The people’s social media pages I was obsessing over have done neat things as well, and yes, I could still find inspiration from them. Although, I didn’t need these romanticizing thoughts to lead me to think I have not done anything with my life.

It’s also important to remember that if something works for you, it might not work for someone else. It’s so common now to see things get romanticized as if that is the end all be all to living your best life. I have obviously gotten caught up in that many times. Especially when I was in college.

If I would stay late at the library and I would come into my college apartment my senior year and flick on the living room lights. My roommates were already asleep in the bedroom. I would set my backpack down on the ground. I would walk over to the couch and open my laptop. I would turn on How I Met Your Mother or Friends and nestle into the couch cushions. Since it was already usually midnight, I knew I should be getting to bed, but I couldn’t.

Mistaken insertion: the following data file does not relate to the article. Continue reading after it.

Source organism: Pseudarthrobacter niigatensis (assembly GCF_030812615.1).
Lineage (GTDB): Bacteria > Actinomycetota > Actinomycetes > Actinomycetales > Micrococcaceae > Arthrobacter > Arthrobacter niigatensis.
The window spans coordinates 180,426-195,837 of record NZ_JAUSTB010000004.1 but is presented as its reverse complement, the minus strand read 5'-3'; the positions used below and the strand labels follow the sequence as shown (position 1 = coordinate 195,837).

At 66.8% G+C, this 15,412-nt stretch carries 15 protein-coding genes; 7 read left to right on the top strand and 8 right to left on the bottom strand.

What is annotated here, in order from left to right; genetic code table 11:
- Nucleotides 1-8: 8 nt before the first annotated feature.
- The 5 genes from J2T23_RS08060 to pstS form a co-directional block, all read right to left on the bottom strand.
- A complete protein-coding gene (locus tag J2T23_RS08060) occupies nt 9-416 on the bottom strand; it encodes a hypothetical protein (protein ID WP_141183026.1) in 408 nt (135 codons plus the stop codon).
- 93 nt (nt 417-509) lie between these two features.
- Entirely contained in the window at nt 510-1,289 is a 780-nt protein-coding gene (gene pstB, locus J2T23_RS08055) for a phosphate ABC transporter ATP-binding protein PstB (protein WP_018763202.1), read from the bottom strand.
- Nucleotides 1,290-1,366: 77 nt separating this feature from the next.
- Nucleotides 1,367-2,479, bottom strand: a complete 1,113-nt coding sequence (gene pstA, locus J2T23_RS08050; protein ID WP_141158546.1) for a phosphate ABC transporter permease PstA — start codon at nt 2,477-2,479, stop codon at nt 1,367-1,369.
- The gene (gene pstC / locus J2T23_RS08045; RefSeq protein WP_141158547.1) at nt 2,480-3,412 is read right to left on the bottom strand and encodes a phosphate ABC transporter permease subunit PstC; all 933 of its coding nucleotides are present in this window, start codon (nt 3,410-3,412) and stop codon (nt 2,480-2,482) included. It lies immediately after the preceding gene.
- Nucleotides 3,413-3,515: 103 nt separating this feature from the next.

Because that is not how I work. It’s not how I ever worked. I need time to decompress after working before falling asleep. It helps me feel like I have lived a fulfilled day.

During my time at college, I felt so guilty for this. I was letting what I heard from other people about waking up early, eating healthy, getting the best workout in, and having one or no rest days be key to success. In my case at the time, the success goal was becoming the best runner I could be.